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Clin Diagn Lab Immunol. 2000 May;7(3):390-5.

Sequence variation in the porA gene of a clone of Neisseria meningitidis during epidemic spread.

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WHO Collaborating Centre for Reference and Research on Meningococci, Department of Bacteriology, National Institute of Public Health, N-0403 Oslo, Norway.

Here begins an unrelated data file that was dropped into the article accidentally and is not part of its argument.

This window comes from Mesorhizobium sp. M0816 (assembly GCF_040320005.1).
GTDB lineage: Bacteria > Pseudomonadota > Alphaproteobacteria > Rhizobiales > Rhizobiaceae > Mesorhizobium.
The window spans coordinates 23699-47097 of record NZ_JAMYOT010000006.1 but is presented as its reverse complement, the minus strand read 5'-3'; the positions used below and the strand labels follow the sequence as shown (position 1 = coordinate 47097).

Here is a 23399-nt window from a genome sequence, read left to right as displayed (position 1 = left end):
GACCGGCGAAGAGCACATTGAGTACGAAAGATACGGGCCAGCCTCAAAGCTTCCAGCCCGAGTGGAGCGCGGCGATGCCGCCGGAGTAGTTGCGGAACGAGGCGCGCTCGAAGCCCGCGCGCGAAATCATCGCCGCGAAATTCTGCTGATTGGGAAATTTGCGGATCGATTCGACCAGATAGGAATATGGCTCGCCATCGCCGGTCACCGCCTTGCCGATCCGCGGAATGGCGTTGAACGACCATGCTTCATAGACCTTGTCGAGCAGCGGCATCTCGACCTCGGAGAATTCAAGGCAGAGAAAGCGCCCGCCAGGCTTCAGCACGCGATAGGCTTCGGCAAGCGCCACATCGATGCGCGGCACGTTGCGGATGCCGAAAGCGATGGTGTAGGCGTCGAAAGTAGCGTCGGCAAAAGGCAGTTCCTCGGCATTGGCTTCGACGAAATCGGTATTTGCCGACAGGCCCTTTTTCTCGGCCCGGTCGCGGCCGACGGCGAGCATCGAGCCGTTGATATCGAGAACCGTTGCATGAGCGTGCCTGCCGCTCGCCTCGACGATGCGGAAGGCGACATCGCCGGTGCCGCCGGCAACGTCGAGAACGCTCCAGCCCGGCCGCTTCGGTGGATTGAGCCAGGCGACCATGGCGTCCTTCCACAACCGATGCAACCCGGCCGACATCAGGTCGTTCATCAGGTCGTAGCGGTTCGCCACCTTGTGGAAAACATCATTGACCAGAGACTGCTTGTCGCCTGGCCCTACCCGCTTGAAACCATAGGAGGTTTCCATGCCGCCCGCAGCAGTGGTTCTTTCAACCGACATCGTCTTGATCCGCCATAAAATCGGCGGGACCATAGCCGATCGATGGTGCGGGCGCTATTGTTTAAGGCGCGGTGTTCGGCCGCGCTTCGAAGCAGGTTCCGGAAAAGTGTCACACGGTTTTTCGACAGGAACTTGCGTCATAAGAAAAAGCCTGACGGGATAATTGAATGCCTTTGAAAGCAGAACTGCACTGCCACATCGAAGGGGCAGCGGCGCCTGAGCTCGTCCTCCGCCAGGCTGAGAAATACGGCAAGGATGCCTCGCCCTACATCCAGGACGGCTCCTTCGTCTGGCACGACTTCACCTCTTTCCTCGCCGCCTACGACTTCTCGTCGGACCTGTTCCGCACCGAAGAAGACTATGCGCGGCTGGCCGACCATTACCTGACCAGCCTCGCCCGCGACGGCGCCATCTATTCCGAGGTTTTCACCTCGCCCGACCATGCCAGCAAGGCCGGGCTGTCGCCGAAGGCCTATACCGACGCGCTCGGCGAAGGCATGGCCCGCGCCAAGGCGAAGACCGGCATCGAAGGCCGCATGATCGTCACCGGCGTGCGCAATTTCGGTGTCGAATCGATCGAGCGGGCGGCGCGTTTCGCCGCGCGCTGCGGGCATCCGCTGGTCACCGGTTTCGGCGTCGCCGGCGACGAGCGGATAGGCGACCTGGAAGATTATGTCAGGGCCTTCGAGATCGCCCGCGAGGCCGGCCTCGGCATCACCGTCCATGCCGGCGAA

The ET-15 clone within the electrophoretic type (ET)-37 complex of Neisseria meningitidis was first detected in Canada in 1986 and has since been associated with outbreaks of meningococcal disease in many parts of the world. While the majority of the strains of the ET-37 complex are serosubtype P1.5,2, serosubtype determination of ET-15 strains may often be incomplete, with either only one or none of the two variable regions (VRs) of the serosubtype PorA outer membrane protein reacting with monoclonal antibodies. DNA sequence analysis of the porA gene from ET-15 strains with one or both unidentified serosubtype determinants was undertaken to identify the genetic basis of the lack of reaction with the monoclonal antibodies. Fourteen different porA alleles were identified among 38 ET-15 strains from various geographic origins. The sequences corresponding to subtypes P1.5a,10d, P1.5,2, P1.5,10d, P1.5a,10k, and P1.5a,10a were identified in 18, 11, 2, 2, and 1 isolate, respectively. Of the remaining four strains, which all were nonserosubtypeable, two had a stop codon within the VR1 and the VR2, respectively, while in the other two the porA gene was interrupted by the insertion element, IS1301. Of the strains with P1.5,2 sequence, one had a stop codon between the VR1 and VR2, one had a four-amino-acid deletion outside the VR2, and another showed no expression of PorA on sodium dodecyl sulfate-polyacrylamide gel electrophoresis. Our results reveal that numerous genetic events have occurred in the porA gene of the ET-15 clone in the short time of its epidemic spread. The magnitude of microevolutionary mechanisms available in meningococci and the remarkable genetic flexibility of these bacteria need to be considered in relation to PorA vaccine development.

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